This is Jacklina Longer. She is the Programme Manager Assistant for the REFLECT Programme in GOAL South Sudan, Twic County. Comhlámh is very proud to announce that Jacklina is the first person to benefit from the Dympna Meaney Women’s Leadership Development Fund.
Jacklina has been funded by the Dympna Meaney Women’s Leadership Development Fund to undertake a two week study visit to GOAL Uganda to see first hand the income generating and livelihoods work that GOAL Uganda are doing with young women.
According to Jacklina:
“I work with young women every day who face challenges to participating in their communities due to lack of resources and skills. I intend to travel to many sites in remote northern Uganda where GOAL Uganda is working with young women in understanding their needs through participatory approaches and then developing strategies to meet their needs. GOAL Uganda is the leader in GOAL in developing Village Savings and Loans groups which save a little bit each week and then provide loans to their members to invest in income generation. It is important that young women have access to these loans to ensure they can set up a business and manage it well and take care of themselves and contribute to their local community. I want to bring these skills back to the many groups I work with.”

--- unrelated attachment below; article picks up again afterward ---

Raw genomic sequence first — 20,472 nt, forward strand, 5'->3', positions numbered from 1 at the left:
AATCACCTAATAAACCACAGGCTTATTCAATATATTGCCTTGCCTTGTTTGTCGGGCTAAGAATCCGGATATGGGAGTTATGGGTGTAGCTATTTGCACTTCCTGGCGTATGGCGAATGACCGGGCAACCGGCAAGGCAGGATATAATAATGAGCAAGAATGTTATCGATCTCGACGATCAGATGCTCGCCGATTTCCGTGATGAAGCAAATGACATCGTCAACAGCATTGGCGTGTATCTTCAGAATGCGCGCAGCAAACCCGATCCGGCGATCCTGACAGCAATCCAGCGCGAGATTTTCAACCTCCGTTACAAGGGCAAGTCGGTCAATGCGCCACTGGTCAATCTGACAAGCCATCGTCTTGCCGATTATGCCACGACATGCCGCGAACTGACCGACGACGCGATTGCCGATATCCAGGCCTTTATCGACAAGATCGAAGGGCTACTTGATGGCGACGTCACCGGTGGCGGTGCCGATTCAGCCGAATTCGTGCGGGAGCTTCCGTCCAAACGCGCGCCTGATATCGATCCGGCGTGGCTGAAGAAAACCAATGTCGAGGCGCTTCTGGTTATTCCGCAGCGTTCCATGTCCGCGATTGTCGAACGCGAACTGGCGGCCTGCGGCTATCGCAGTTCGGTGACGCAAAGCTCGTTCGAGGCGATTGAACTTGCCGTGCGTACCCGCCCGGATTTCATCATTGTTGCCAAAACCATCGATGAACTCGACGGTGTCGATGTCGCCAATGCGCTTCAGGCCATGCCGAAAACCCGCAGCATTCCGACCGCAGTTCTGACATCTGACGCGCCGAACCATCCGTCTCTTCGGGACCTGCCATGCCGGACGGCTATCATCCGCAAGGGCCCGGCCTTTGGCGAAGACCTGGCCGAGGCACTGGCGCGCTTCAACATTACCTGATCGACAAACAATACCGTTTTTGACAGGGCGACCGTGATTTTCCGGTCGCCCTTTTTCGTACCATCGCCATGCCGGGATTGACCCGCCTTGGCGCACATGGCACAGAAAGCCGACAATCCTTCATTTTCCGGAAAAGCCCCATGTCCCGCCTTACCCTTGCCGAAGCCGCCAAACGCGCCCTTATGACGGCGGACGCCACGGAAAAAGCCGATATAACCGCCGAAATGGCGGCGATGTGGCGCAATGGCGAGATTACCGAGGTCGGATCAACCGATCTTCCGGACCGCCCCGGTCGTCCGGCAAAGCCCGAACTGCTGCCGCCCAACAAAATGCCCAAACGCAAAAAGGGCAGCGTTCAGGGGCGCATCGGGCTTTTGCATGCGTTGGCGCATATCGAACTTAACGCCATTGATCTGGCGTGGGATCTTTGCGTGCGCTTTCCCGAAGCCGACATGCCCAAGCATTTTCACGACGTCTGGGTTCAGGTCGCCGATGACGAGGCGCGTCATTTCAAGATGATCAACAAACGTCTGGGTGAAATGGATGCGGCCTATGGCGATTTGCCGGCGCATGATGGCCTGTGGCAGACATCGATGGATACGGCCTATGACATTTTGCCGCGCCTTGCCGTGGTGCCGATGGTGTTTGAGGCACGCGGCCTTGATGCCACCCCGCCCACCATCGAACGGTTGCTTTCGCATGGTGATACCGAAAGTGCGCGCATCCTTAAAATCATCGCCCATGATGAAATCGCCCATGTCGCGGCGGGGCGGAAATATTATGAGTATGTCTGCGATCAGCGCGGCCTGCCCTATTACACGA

Jenna Lee Strugnell has a background in psychology and is a community worker currently working to develop Narrative Therapy with young people, including those who live and work on the street, and orphans living in children’s homes. Her focus is on Gender Related Violence using a Narrative Therapy approach. Jenna has been funded by the Dympna Meaney Women’s Leadership Development Fund to participate in a mentor programme with a global expert in narrative therapy and to attend two training workshops in South Africa this year to build her skills.
“I will use the knowledge from the skills building opportunity to implement community projects locally in South Africa and if I get the opportunity, on a global scale. I feel that Gender Related Violence is a pertinent issue internationally and particularly in South Africa as our country has a high rate of rape. I feel that Narrative Therapy is a culturally appropriate approach in Africa as it makes use of storytelling to promote healing. Yvonne Sliep is a world renowned Narrative Therapist who has carried out Narrative Therapy community projects on a local and global scale. I plan to use the skills that I learn to continue my community work so that I can promote healing in South Africa and contribute to the reduction of Gender Related Violence.”
If you wish to donate to the scheme, you can do so here. We’ll be announcing the two other beneficiaries next week!